Things are really greening up, though it still only feels like early spring. Wood anemones, Wood sorrel, Cuckoo flower and Daffodils all add splashes of welcome colour. Who needs elaborate shades, when simple whites, yellows and delicate pinks can do the job just as well?
Captivating may not be a word you’d immediately associate with frogs. However, we are spending a large amount of our meal times watching the frogs in the garden pond and my youngest is particularly captivated by their antics. Our kitchen window overlooks the pond and is a perfect place for observing them.
Yesterday’s count was an estimated 150! Last year there was 63, so it is a big jump in numbers. Today is damp and it looks like they are beginning to disperse, as there are a lot more sitting around the top of the pond, and moving away under the beech hedge and through the garden.
I love to see frogs in the garden as I know they will do their bit in keeping the slug population down.
Above the sky is grey, but we haven’t had anymore snow since very early this morning and Storm Emma has gone. Wedneday’s daffodils are a bit deeper in snow. And the school is closed so we can have some fun in the snow.
It was supposed to be a bunny but we think it looks more like a mouse!
The photograph below shows hawthorn branches encrusted in various different lichens. Trees are not just trees, but living ecosystems in their own right.
There are at least eight different lichens here, and these are all on the same tree! It is estimated that there are 1,165 species lichens growing in Ireland, so maybe eight on one tree isn’t that many after all!
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So we find ourselves at the end of 2017. It has certainly been a mixed year in so many ways.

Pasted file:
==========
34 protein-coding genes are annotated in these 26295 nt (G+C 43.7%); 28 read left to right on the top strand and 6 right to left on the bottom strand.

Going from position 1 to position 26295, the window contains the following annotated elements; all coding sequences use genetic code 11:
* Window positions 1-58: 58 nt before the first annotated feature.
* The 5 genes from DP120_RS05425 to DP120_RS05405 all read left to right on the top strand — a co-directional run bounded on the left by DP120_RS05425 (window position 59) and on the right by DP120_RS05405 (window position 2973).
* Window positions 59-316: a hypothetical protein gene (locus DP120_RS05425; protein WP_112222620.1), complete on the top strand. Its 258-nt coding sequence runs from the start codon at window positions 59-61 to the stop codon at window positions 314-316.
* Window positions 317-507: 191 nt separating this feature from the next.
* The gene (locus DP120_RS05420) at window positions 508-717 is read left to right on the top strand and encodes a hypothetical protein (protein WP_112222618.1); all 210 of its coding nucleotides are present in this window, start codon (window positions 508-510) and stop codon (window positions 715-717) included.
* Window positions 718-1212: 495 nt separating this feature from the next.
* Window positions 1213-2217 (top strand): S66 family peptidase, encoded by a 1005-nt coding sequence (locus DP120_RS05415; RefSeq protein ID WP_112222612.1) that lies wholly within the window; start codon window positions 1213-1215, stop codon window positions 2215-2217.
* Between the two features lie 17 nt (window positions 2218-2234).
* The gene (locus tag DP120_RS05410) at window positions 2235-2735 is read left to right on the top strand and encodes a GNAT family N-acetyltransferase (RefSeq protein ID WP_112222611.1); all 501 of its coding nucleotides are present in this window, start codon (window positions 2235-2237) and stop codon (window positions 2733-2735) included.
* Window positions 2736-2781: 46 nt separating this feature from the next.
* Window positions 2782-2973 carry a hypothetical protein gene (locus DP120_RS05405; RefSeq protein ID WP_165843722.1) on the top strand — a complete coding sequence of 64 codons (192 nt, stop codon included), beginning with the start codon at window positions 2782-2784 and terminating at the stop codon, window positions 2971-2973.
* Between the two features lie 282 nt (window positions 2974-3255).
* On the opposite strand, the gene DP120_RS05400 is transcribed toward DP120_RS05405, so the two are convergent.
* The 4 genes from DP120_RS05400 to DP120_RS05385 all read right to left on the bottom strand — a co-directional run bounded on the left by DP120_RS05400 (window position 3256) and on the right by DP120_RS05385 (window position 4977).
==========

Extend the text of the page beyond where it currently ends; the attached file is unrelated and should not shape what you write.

I would like to take this opportunity to thank you all for reading. To those of you who took time to comment I really appreciate all your kind words, encouragement and interest.
And finally, I hope 2018 will bring much love and sunshine to all your lives.
crab apple in snow
Last week, the whole place seemed to be muffled by a great, white blanket. And for just a short few hours we seemed to have a silent world.
Combining today’s daily prompt – mushroom, with the weekly photo challenge of experimental (as I had a little play with this image before posting!).
Following on from the post of whole pumpkins, here are the carved ghoulish faces of yesterday’s work. Wishing you all a happy and safe Halloween.
Gratitude that we managed to grow two, decent sized pumpkins this year, so that the children had one each to carve! And thankful that my son was generous enough to allow his younger sister to hog the large of the two!
What do we expect from Autumn? Leaves, nuts, fruit, fungi, colours and storms!
We’ve already experienced Storm Ophelia (or ex-hurricane Ophelia) which was one of the strongest storms to hit Ireland and caused a lot of damage in the south and south east of Ireland. Some homes are still waiting for their electricity to be restored. It is hard for us to imagine a week without electricity, though our parents and grandparents would have been well used to it (our own area being electrified in 1951). Today, Storm Brian, is passing through, he is not expected to cause as much damage as Ophelia.
Many large trees were felled by Ophelia. This year, we are told is a good seed year for oaks and beech. So it seems appropriate to try and set some seeds to replace some of those that have been lost. We’ve collected some beech nuts from some impressive local beech trees. We’ve also collected some sweet chestnut seeds but only found a few acorns so far.
Wouldn’t it be amazing if one day one of our collected seeds could look like this (we will of course be long gone!).
Beech tree at Turlough, Co Mayo